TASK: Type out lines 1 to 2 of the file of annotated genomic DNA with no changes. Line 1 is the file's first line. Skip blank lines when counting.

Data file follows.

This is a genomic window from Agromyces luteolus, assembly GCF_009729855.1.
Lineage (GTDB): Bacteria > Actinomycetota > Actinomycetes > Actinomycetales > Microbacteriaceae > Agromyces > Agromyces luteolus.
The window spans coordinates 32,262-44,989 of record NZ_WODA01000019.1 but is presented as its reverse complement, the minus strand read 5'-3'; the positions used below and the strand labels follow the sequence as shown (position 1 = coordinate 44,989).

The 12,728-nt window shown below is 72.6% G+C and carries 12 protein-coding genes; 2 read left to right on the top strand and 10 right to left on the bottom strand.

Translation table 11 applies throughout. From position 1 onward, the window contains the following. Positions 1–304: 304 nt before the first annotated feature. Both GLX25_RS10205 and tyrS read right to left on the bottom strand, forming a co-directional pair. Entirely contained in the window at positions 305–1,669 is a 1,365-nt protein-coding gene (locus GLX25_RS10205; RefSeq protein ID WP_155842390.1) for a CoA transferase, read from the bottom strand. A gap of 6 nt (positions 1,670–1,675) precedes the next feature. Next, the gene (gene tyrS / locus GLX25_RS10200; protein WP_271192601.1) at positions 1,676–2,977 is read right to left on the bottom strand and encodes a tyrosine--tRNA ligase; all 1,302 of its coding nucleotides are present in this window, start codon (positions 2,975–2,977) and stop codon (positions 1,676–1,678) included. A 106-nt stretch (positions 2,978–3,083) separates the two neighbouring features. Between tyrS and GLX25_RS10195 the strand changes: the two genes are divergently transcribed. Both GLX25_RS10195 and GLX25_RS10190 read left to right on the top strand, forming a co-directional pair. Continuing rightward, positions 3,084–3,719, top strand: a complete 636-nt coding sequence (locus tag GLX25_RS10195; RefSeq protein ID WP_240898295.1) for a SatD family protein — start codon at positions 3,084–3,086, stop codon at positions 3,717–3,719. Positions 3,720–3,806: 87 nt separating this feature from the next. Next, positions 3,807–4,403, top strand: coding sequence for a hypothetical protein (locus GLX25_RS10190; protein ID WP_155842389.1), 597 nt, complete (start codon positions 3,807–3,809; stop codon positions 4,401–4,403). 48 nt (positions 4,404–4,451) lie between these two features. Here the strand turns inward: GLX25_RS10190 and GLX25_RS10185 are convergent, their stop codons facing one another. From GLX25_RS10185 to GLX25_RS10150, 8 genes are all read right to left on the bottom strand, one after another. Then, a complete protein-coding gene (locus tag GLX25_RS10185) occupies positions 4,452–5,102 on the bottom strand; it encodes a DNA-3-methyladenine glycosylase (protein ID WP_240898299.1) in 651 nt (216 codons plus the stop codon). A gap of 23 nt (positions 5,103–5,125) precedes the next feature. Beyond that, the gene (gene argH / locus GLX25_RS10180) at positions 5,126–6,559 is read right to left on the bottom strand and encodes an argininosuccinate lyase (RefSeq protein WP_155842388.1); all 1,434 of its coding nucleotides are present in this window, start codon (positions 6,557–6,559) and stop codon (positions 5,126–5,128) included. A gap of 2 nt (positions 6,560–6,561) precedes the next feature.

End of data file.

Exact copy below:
This is a genomic window from Agromyces luteolus, assembly GCF_009729855.1.
Lineage (GTDB): Bacteria > Actinomycetota > Actinomycetes > Actinomycetales > Microbacteriaceae > Agromyces > Agromyces luteolus.